The two Seattle police officers had responded to a 911 call from this same apartment in a low-income neighborhood in Seattle’s Central District, known as the CD, just a week before a new call.
But it wasn’t the minor incidents there that struck the officers and tugged at their hearts.
It was the fact that two young girls, just 13 and 6, had no beds and were sleeping on the floor.
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It doesn’t matter why these kids were sleeping on the floor, or why any kids do so, for that matter. It only matters that they shouldn’t be.
Back in 2014, that’s what two officers believed — and they felt they had to do something about it.
After leaving the apartment, Officers Jeremy Wade and Ryan Gallagher agreed then and there that they would buy beds for the little girls.
Once they purchased the beds, they returned to the house with their gifts. They asked if it would be OK to give the beds to the girls and set them up for them. The kind gesture was sincerely appreciated.
And from this selfless act by two cops, the Beds for Kids project was born.
Now, each year the program provides bed for hundreds of kids in the greater Seattle area.
With the enthusiastic approval of then-Police Chief Kathleen O’Toole, and the capable assistance of the Seattle Police Foundation, by 2015 the effort was expanding exponentially.
The program began attracting some big-name partners.
To load, transport, and set up the beds, IKEA and UPS stepped up to help.
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Officer Wade noted that many kids in low-income neighborhoods, for a host of reasons, do not have beds. He also commented that for some kids, the ones delivered by the police department’s Beds for Kids project is the first bed they’ve ever slept on in their lives.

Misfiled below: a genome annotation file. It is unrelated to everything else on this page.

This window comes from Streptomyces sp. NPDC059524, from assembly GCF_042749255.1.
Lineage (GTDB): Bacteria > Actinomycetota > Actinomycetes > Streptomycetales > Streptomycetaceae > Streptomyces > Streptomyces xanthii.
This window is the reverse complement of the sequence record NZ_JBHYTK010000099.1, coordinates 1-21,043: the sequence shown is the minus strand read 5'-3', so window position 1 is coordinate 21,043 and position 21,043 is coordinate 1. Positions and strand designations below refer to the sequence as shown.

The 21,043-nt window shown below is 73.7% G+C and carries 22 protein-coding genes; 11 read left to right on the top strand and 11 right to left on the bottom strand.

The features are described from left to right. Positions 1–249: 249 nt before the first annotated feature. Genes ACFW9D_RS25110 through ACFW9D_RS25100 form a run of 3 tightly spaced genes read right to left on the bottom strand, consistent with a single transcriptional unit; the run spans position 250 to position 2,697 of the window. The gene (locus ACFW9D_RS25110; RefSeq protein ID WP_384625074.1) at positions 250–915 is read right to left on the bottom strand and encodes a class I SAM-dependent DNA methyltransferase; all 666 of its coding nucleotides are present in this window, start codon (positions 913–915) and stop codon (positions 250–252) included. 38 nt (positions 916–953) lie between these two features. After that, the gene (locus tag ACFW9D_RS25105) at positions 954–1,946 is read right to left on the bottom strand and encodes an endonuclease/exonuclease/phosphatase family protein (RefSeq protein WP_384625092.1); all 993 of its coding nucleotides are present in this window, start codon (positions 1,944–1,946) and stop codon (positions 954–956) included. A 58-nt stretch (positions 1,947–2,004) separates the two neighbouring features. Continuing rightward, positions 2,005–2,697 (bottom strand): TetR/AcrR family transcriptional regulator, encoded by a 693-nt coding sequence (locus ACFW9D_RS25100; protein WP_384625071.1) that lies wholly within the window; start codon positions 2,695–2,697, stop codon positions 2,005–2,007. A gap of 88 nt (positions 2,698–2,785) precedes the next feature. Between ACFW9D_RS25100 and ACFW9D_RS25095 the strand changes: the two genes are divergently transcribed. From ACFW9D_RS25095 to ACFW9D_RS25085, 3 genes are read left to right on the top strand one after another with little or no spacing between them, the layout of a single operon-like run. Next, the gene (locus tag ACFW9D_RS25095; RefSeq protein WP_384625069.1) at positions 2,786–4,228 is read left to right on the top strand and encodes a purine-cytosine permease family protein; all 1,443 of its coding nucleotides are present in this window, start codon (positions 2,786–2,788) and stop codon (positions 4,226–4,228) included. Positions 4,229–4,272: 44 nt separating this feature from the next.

— Take 5 Seattle (@take5seattle) November 15, 2019
Said Officer Gallagher, “I felt like maybe we got more out of it than they did. Just the experience of being able to see the kids’ looks on their faces was pretty incredible.”
When police critics and certainly cop-haters witness such acts by law enforcement officers, they often cynically write them off as anomalies. Well, as I explained in a 2017 article about this program, “These cops are not the exceptions; these cops are the rule.”
I saw cops performing acts of kindness like this throughout my entire career. It’s just that cops don’t go around boasting about it; they just do it and then go back to work.
Here’s what I mean: I know an officer who promised a young boy he’d get his bike fixed for him if he got good grades at school. How did I find out? I saw the officer carrying a small bicycle back to the precinct from the bike shop half a block away.
He’d told no one about it. He only told me because I’d asked him why he was carrying a kid’s bike.
Two other officers I know, separately, made it a point to visit elderly folks they’d met and made friends with, one in a nursing home, the other in his empty house since his wife had died.
And many years ago, one late December afternoon near Christmas, a man came into the precinct to report a car prowl.
He told us he’d just arrived in town with his family and had parked up on First Hill where several hospitals are located. He said they’d be staying at the Ronald McDonald House while their child received cancer treatments.
While checking in, someone had broken into their car and stolen the family’s belongings, including all the wrapped and hidden Christmas presents for the children.
Officers at my precinct — the same precinct where Officers Wade and Gallagher would one day work — passed the proverbial hat around and made sure that family could still have a nice Christmas.
Talk to any cop in any town, city, or county in America — and you will hear similar stories.
I’d bet, in fact, you’d never hear a single officer say he or she does not have stories like these. We all do.
This’s why a story of giving, like Beds for Kids — one that becomes so big it cannot hide — is so important for people to know.
This generosity is a living, growing, and sustained gesture that provides a glimpse of giving that represents all cops who not only protect and serve but also — though most often unknown — go well above and beyond the call of duty for their communities.
Still, this story is not important because it reflects well on police officers.
Rather, it’s important because a child was once sleeping on a threadbare carpet on the floor. But tonight, because of some cops who care, that child is warm and cozy and sleeping in a nice soft bed.
What could be better than that?
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